The ball is alive. At least, it looks and sounds alive. It responds to touch by lighting up, changing colors, beeping, buzzing, or, um, making fart sounds. (It’s for 6- to 10-year-olds, after all.) As part of our recent deep dive into London’s fast-growing Silicon Roundabout, we’re at the innovation accelerator Made By Many, passing around its soon-to-be-released Hackaball, a “smart ball” that teaches kids the basics of programming and game design through physical play. “It’s not a toy,” William Owen, a founding partner and the strategic director at Made by Many, tell us. “It’s a computer you can throw.”
In case you’re new to our #LetItFly adventure, Fast Company/Virgin Atlantic chose five winners for an all-expenses-paid trip to London to meet the creative geniuses behind some of the hottest tech companies in one of the hottest tech cities right now. One theme that our creativity scouts (meet them here) encounter is how a company’s fortunes are often tied to its ability to adapt–and adapt quickly. Technology today is a bit like a hard rubber ball in motion: it changes direction in an instant and bounces out of reach if you don’t stay on your toes.
Which brings us to Hackaball. The ball consists of a small computer (and a gyroscope and an accelerometer) encased in a shock-absorbent plastic shell the size of a grapefruit, all wrapped in a soft, alluring silicone mesh. Using a companion iPad app, you program how Hackaball, originally dubbed “Rule Ball,” responds to various actions, such as shaking, throwing, and bouncing, with sound, light, or vibration. You choose an existing game in the app or create—that is, hack—your own, as straight-forward as hot potato or something with more elaborate rules.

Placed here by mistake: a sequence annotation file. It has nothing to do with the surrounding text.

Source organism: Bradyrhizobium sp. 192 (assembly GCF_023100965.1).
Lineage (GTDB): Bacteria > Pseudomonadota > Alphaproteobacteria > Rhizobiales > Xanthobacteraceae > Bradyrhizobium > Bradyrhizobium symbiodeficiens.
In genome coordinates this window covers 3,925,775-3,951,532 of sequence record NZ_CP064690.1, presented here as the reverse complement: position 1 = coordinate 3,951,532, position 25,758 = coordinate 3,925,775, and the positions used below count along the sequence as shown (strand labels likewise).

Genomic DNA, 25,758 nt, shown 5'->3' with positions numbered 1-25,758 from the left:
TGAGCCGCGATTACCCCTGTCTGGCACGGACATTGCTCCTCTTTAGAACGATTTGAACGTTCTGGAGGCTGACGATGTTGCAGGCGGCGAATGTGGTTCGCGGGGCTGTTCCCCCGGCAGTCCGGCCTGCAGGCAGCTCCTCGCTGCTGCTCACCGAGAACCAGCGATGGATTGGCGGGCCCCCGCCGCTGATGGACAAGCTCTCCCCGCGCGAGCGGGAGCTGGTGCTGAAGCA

The story of Hackaball’s inception epitomizes Made by Many’s philosophy and offers some incisive lessons on managing creativity. The ball began as a side project. Unlike commissioned work, it didn’t have a well-defined goal and a specific timeline. This was an experiment, but not a completely random one. Made by Many balances the competing needs for creative freedom and for results with what Owen calls, “directed side projects.” Meaning, they steer a bit before unleashing the developers. “We look at what tech we need to get a grip on and help our clients with,” he says of the firm’s side-project strategy.
The challenge, Owen says, is understanding when the experiment has served it purpose and calling it a day, rather than letting a project go on, draining resources. It’s a critical call for a small operation. At the same time, you have to be able to identify the exception to the rule.
“Hackaball is the side project that wouldn’t die,” Owen says. The programmable ball got more interesting with each iteration, morphing into the firm’s first independent hardware product. Made by Many found a manufacturer in China, managed the software and hardware development, tested features with children, launched a Kickstarter campaign ($241,000 in pledges so far), and is working with U.K. and U.S. schools to incorporate Hackaball into the curricula—all of which gave the firm valuable new skills.